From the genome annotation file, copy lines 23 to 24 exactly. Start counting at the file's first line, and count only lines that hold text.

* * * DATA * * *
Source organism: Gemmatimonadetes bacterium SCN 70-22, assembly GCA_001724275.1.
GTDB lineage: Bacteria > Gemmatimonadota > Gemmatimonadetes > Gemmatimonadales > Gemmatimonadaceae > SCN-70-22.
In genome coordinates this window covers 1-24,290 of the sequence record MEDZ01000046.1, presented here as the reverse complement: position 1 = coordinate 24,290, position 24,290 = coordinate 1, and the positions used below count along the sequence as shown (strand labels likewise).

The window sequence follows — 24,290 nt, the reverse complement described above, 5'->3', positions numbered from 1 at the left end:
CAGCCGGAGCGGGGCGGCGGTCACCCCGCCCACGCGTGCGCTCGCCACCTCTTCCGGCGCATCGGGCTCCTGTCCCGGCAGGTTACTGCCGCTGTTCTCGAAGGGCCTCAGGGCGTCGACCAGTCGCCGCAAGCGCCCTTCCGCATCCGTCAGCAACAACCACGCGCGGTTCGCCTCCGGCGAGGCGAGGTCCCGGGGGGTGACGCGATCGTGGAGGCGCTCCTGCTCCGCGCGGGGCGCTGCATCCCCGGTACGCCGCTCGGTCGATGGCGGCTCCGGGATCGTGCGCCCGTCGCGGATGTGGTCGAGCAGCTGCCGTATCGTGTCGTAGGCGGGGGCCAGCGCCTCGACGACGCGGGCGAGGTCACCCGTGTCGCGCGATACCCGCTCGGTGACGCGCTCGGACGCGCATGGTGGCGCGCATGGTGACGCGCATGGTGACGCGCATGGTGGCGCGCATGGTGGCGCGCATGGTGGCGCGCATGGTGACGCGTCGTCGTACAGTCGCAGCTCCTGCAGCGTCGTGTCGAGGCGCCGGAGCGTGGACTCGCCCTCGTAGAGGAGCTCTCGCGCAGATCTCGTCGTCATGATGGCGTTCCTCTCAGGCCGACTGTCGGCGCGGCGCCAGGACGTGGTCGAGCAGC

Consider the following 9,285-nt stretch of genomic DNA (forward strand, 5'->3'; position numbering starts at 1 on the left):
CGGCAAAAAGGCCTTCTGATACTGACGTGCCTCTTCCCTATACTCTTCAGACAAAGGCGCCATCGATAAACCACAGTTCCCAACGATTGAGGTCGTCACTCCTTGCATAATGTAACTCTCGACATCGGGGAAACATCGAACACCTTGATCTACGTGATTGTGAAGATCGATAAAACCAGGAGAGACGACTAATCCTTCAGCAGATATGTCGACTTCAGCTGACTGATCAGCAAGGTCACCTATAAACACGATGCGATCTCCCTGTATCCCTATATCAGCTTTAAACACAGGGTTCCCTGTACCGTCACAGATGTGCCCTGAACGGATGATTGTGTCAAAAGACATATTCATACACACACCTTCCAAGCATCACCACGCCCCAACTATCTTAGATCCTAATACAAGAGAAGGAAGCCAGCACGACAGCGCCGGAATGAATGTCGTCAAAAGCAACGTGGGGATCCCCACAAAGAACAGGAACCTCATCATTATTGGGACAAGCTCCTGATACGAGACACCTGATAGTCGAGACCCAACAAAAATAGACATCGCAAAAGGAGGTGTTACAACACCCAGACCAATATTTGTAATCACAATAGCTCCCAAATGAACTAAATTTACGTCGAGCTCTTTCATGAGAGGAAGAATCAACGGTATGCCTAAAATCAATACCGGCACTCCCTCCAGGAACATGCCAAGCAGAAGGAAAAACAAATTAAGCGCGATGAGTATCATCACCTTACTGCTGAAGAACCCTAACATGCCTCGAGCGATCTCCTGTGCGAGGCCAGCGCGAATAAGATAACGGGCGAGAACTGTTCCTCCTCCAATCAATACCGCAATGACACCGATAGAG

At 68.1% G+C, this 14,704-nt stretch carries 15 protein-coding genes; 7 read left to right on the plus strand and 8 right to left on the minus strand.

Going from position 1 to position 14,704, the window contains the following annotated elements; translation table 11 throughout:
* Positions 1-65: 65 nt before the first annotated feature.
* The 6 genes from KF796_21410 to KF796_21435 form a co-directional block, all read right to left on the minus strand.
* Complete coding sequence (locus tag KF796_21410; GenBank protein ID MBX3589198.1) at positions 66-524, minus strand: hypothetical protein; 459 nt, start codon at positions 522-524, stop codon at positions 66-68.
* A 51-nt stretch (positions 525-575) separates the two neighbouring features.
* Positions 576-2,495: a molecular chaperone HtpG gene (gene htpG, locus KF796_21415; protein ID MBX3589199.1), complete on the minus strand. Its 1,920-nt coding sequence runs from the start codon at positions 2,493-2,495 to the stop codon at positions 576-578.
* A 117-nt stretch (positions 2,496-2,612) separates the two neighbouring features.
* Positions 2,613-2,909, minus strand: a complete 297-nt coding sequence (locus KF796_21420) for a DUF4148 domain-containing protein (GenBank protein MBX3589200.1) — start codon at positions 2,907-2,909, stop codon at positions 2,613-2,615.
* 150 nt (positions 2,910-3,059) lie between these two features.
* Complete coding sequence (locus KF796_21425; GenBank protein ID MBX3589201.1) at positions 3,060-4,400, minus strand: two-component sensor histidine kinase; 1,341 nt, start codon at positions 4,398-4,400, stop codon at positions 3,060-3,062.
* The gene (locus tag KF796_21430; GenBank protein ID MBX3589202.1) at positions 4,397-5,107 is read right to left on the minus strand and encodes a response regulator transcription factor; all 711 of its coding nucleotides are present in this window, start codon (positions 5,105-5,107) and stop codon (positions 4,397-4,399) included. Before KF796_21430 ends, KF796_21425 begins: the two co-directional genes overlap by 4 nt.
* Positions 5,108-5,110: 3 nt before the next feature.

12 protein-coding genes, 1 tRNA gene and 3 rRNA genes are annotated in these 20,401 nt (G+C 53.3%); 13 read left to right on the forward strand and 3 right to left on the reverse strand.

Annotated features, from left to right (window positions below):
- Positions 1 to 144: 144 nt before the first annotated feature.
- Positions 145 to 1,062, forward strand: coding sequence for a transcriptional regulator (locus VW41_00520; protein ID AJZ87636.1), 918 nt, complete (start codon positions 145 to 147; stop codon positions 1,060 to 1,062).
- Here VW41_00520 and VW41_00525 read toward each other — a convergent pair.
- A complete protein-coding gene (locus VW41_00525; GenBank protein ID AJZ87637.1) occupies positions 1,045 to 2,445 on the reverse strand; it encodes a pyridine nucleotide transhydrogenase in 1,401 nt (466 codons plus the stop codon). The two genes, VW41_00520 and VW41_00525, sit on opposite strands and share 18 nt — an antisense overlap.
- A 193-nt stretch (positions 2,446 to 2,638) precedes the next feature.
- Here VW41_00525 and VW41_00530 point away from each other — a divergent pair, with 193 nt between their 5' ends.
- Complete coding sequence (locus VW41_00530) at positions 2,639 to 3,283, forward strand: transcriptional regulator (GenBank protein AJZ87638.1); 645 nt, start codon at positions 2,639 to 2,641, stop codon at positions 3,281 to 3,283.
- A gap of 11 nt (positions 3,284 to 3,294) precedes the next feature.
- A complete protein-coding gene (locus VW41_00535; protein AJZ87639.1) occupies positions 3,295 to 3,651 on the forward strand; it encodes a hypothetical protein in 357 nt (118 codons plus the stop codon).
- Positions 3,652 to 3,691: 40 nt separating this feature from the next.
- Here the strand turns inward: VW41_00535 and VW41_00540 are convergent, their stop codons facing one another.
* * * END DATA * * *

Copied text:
- Positions 1 to 144: 144 nt before the first annotated feature.
- Positions 145 to 1,062, forward strand: coding sequence for a transcriptional regulator (locus VW41_00520; protein ID AJZ87636.1), 918 nt, complete (start codon positions 145 to 147; stop codon positions 1,060 to 1,062).